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Sound Connections at Music Learning Live

Sound Connections attended the Music Learning Live conference in London on 12 and 13 March in a number of guises – chairing panels, hosting debates, filming the conference and attending as delegates. It was a hugely informative couple of days, with debate and consensus in equal measures! We’ve gathered two very different points of view on the conference – Helen Finnegan, a Wired4Music member, and Nina Swann, a member of LEYMN, our London Early Years Music Network.

Helen Finnegan – Wired4Music

A recurrent theme of our day at the Music Learning Live conference was that of our honesty, so that is how we will start. Before I went, I was dubious of this conference. As one of the ‘youth’ that music educators are trying to create the best opportunities for, I felt that it might be a little removed from the realities of how young people perceive their educators and their learning. Nothing could be further from my own misconceptions. The conference was full of innovative ideas to improve the way in which everyone, not just children in schools, can gain a music education.

The Wired4Music team had several roles to play during the conference. Starting early was the media team, who spent the day filming events and interviewing people at the conference. As the official film crew of the day, the team took it upon themselves to try and find out why it is that people attended conferences like this and what they wanted to achieve from the day. As expected there were mixed responses, but the most interesting point to be taken from the interviews was the variety of ways people want music to be taught.

The main event of our day was the live panel debate which focused on music’s place in the curriculum and youth perspectives on music education. We asked and answered questions about how music is perceived within the curriculum, both by students and educators. Our findings from the debate showed us that there is a huge inequality with personal tuition and a massively varying way in which the subject is delivered across London.

The main message of our debate was that change to the curriculum is necessary. As the young people that music educators are trying to help, we feel we came up with some valid and honest ways for change. We consider music to be fundamental to learning and living and that everyone should have as much access to the subject as possible. We hope to use the success of our day at Music Learning Live to get more young people from London involved in the W4M family.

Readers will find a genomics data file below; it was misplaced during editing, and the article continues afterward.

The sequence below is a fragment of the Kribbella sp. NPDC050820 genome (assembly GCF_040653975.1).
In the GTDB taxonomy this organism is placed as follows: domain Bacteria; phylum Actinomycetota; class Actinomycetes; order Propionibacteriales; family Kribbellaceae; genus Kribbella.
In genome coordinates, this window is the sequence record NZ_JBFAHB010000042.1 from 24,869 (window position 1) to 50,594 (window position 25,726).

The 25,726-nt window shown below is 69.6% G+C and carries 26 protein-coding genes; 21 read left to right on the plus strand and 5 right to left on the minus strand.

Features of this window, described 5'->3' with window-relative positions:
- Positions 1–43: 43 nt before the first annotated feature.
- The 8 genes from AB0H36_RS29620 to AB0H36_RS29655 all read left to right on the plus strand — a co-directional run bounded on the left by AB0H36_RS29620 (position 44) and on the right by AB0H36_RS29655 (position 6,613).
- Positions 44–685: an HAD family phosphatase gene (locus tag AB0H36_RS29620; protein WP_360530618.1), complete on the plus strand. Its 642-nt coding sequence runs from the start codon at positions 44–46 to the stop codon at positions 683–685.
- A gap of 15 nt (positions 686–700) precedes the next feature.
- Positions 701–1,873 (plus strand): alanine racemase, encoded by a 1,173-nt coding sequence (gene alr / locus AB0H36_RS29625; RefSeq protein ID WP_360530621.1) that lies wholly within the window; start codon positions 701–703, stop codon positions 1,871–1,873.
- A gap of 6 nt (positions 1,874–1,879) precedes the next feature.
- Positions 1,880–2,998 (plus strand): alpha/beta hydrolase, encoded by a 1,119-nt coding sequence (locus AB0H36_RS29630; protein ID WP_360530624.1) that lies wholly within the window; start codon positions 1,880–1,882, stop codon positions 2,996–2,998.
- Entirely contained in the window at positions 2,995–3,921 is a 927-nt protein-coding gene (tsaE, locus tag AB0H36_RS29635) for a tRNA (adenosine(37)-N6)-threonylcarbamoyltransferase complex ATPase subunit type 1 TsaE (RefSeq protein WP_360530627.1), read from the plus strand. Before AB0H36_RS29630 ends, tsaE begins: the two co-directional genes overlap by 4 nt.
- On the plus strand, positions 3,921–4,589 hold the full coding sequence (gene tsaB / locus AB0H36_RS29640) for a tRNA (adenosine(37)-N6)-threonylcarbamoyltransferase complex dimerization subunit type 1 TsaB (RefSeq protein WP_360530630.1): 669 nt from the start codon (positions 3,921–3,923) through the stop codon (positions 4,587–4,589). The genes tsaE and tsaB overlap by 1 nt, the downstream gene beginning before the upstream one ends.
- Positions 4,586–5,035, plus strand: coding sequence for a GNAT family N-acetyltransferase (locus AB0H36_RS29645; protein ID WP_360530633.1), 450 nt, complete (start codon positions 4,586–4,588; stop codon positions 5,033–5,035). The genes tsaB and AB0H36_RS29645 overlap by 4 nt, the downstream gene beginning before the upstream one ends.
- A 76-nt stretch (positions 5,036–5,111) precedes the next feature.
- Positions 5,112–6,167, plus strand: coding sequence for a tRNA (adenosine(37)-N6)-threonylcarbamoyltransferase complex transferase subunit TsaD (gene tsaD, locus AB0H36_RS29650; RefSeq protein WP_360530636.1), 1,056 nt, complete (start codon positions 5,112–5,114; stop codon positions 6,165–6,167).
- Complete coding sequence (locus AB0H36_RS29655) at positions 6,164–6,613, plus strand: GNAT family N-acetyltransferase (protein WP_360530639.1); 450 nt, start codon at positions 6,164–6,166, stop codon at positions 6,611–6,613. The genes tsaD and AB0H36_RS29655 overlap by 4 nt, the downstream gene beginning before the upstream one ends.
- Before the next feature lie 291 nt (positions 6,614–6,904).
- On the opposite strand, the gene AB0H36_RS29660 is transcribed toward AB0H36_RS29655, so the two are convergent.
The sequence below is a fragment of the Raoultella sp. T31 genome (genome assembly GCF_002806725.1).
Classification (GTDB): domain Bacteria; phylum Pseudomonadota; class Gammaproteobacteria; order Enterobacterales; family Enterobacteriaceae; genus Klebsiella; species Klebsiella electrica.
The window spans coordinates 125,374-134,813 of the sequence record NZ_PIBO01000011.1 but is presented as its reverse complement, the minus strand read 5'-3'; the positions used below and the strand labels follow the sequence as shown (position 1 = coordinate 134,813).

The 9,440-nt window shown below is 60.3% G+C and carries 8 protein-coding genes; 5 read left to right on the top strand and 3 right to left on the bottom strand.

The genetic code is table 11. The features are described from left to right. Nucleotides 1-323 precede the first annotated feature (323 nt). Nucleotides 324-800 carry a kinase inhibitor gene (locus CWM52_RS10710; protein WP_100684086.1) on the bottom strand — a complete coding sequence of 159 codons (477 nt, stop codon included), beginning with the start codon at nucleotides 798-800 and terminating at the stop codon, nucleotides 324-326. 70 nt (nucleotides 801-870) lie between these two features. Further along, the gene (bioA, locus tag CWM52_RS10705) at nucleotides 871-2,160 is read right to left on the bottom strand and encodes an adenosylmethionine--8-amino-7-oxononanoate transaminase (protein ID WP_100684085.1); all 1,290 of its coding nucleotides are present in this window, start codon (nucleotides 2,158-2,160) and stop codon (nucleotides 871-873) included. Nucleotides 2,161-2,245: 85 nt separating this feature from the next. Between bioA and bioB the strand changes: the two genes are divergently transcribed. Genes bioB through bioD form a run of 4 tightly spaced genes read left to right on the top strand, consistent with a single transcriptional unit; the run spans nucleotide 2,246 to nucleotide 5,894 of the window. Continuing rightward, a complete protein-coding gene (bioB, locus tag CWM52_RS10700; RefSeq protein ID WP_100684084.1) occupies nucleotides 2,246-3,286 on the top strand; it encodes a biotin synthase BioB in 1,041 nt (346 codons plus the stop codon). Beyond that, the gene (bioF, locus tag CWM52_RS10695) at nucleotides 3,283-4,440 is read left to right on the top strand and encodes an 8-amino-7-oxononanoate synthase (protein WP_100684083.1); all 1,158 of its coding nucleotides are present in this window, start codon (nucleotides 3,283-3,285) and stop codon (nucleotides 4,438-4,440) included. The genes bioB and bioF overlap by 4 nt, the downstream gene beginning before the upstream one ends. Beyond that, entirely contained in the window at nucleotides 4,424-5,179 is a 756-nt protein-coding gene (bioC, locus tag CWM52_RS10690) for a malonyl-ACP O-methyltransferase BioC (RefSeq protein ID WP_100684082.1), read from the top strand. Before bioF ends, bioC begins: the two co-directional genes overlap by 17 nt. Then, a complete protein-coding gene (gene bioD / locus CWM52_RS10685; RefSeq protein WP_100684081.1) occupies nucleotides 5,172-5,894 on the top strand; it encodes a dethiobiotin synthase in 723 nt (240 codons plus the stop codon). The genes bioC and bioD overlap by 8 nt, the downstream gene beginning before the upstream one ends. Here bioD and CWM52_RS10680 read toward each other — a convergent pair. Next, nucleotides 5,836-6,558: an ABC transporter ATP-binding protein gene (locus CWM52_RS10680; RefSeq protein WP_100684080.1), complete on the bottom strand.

Read Helen’s full blog on the Youth Music Network

Nina Swann – LEYMN

My Personal Highlights from Music Learning Live:

A fantastic opportunity for us to feedback directly to government on the National Plan for Music Education. While on the whole well received, it was great to be able to challenge Ed Vaizey on the omission of early years music-making in the plan. How will hubs keep such a vital part of a child’s musical journey on their agenda if it is not mentioned within the plan? There was also strong voices lobbying for music to stay on the curriculum.

A truly inspirational speech from Jude Kelly, Director of the Southbank Centre, who reminded us all why we do what we do. Particular highlights for me were: our duty as educators to unlock human potential in ALL children and to get rid of the caste system of worth; to liberate all children to love music; public subsidy and art institutions’ responsibility for increasing access to those who really need it – investing in the cultural lives of everybody.

Wired4Music creating a buzz with their enthusiasm and commitment to music education with great insights around musical progression routes and how teachers teach. “Education is meant to be about teaching people to learn and think individually but seems to be more about getting a decent job”

Also (in brief!): inspirational singing with Giving it Laldie, Mbawula and the closing gospel workshop; thought-provoking discussion on the community music sector; utterly fabulous ukuleles and great networking opportunities to catch up with colleagues and fellow music educators…

Nina will be writing a full blog on Music Learning Live for Sound Connections – keep your eyes peeled…


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